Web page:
Armed Forces charities in England and Wales brought in £5.2 billion in income between 2013 and 2017 with legacy income also growing significantly: by 45% to £98 million over the same time.
According to CAF‘s figures, the charities benefitted from a boost in donations as well as investments and earned incomes. The income for 2017, the last year for which details are available, was £1.1 billion – up 16% compared to 2013.
CAF analysed the data ahead of Armed Forces Day this Saturday, 29 June by examining annual returns submitted to the Charity Commission from more than 1,100 charities.
Susan Pinkney, Head of Research at CAF, said the increasing popularity of Armed Forces charities may be linked to the moving and widespread commemorations of the Great War.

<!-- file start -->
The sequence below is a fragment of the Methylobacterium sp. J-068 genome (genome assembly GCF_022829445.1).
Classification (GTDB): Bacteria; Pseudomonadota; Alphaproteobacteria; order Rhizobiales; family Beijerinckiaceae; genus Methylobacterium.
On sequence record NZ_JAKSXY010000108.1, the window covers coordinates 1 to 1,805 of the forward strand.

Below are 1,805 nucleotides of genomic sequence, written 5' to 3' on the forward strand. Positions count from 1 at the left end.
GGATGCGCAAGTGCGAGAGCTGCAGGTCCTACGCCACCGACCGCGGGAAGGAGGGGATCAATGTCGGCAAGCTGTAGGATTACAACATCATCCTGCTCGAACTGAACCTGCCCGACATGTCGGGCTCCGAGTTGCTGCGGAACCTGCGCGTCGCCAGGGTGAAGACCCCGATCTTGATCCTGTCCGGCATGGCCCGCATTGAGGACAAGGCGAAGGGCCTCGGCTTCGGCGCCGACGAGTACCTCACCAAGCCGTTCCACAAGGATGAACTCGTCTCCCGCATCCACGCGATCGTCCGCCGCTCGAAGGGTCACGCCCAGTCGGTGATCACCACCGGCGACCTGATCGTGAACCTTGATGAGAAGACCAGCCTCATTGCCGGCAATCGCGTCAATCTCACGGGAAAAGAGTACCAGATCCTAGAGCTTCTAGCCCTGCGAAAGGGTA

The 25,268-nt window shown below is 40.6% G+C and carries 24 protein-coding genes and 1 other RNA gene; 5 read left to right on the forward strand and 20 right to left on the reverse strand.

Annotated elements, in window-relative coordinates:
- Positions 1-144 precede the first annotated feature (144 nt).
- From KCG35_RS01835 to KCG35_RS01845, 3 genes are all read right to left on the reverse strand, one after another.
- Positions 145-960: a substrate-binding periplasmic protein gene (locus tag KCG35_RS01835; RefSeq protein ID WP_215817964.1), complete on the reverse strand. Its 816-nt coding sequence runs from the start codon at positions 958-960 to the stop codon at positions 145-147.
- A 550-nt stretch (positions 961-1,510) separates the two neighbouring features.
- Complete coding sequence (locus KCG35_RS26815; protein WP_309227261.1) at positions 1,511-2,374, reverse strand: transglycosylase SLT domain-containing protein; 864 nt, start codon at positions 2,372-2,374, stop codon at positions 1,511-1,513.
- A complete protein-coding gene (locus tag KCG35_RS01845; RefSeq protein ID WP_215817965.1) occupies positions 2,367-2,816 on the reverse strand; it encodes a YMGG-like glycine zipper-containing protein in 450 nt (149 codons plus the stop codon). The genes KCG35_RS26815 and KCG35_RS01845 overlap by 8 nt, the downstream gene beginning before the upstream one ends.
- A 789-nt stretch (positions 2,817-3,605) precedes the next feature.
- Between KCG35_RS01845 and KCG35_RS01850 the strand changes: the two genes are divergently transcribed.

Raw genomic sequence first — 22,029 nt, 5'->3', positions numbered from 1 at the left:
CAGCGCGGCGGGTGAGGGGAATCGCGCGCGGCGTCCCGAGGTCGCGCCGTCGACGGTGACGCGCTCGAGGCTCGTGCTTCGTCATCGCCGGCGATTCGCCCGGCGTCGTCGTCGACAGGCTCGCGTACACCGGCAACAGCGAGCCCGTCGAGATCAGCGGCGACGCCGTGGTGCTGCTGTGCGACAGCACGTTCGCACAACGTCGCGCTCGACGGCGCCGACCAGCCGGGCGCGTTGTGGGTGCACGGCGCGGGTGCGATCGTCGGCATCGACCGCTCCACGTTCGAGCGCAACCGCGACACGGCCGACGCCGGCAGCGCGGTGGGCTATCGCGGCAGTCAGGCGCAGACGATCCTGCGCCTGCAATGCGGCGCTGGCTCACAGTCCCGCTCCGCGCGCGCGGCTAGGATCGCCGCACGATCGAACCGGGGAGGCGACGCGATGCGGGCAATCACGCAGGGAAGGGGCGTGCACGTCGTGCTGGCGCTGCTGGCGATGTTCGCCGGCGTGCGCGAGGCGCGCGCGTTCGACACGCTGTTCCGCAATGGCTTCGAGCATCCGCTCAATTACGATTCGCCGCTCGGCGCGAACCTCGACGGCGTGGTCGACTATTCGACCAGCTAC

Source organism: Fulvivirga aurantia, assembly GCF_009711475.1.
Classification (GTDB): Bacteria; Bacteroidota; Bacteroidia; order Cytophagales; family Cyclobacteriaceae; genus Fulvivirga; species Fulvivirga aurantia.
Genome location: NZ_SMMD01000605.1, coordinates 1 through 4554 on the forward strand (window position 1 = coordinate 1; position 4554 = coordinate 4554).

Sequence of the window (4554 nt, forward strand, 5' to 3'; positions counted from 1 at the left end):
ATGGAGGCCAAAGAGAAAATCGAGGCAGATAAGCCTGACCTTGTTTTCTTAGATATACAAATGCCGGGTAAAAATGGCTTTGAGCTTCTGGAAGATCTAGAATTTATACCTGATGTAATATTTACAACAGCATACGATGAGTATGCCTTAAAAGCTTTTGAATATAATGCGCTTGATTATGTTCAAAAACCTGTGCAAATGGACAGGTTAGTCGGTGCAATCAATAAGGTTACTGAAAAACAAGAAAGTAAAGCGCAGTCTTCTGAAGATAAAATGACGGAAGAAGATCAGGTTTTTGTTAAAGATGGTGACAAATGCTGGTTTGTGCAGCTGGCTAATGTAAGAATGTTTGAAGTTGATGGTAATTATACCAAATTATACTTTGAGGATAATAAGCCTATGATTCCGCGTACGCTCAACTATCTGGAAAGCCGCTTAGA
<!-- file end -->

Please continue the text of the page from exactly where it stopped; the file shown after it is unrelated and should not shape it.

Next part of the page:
“Armed Forces charities do vital work supporting troops, veterans and their loved ones. It’s quite possible that with the four-year-long centenary commemorations of the First World War, the work of these charities received more well-deserved attention and resulted in an increase in donations. This level of giving once again demonstrates the positive impact of charitable giving across the UK.”
However, the figures show that the surge in incomes for these charities was confined to a select few high profile organisations, such as Blind Veterans UK and the Royal British Legion. The median income for an armed forces charity fell by 4% between 2013 and 2017, whilst the largest 10 charities saw their combined income grow by 27%, equivalent to a boost of £70m.
Image: Armed Forces Day, Colchester.
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